A recent study found that samples from Alzheimer’s disease and patients with type 2 diabetes have lower levels of two mitochondrial protein markers compared to control subjects. Lower protein levels were also a reliable predictor of cognitive decline from mild cognitive impairment to Alzheimer’s disease.
Therapeutic targeting of the relationship between type 2 diabetes and Alzheimer’s disease has shown promise with a common diabetes drug, metformin. Previous clinical studies report a possible protective effect of metformin for type 2 diabetes patients against developing Alzheimer’s disease.
Still, it remains unclear how metformin may impact cognition as studies have conflicting results. Currently, healthcare professionals recommend metformin only as a first-line preventative measure for type 2 diabetes patients.
While many other therapies in this realm have failed in clinical trials, researchers remain undeterred.
“The era of using rational mitochondria-targeted therapies to treat neurodegenerative diseases and metabolic conditions is only just beginning. I think there is promise, but there’s still a long way to go,” said Swerdlow.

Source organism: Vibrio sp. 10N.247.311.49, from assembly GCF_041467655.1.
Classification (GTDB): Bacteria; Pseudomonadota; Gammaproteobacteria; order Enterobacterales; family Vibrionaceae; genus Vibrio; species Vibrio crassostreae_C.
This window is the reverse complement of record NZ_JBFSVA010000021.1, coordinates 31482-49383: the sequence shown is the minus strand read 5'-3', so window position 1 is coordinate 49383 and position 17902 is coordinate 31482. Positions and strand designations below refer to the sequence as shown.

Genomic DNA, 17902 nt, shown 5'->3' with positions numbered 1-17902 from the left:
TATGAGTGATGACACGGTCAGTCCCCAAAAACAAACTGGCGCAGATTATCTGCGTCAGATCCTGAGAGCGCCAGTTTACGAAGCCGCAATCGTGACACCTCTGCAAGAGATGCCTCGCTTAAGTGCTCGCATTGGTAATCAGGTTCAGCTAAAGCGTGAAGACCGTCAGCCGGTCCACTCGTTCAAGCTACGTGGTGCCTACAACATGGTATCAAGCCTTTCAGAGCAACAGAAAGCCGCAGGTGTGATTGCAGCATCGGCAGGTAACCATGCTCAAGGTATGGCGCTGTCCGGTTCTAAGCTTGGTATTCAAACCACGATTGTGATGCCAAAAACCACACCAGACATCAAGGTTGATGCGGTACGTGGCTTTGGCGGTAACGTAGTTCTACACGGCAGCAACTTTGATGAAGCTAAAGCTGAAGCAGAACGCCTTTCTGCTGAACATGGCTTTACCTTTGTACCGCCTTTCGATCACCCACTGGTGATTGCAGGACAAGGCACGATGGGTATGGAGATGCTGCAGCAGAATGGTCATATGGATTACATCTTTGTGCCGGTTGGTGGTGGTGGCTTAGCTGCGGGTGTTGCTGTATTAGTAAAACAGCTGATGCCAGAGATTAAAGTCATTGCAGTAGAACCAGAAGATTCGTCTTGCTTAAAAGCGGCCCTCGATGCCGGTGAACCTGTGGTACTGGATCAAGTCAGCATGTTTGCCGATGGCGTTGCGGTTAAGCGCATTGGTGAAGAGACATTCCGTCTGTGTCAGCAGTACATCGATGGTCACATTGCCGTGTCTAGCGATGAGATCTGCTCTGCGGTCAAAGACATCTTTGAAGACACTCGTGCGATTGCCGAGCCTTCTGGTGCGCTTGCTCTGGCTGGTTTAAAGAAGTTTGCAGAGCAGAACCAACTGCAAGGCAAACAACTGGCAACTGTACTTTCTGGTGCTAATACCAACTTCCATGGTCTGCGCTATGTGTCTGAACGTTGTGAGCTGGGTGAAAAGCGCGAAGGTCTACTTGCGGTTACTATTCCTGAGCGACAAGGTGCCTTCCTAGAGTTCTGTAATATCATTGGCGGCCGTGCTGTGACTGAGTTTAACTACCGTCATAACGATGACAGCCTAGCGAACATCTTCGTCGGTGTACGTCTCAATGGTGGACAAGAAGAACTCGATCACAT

For now, the best preventive measures to protect your health are those known to be tried and true: diet and exercise as well as taking medications if needed for high cholesterol (especially LDL), high blood pressure, and high blood glucose.
“Take care of your mitochondria,” said Swerdlow. “Get adequate exercise and eat a healthy diet to [minimize] the impact of related chronic conditions, such as hypertension.”
Swerdlow’s comments align with research supporting diet and exercise as a potentially beneficial Alzheimer’s prevention strategy. The Centers for Disease Control also advises managing blood sugar and maintaining a healthy weight to reduce the risk of neurodegenerative conditions.
“Good glycemic control is really important,” said Malik. “When glucose spikes too high or too low, [it can] cause a lot of oxidative stress to the body. If this persists over a long time, that's when the damage happens.”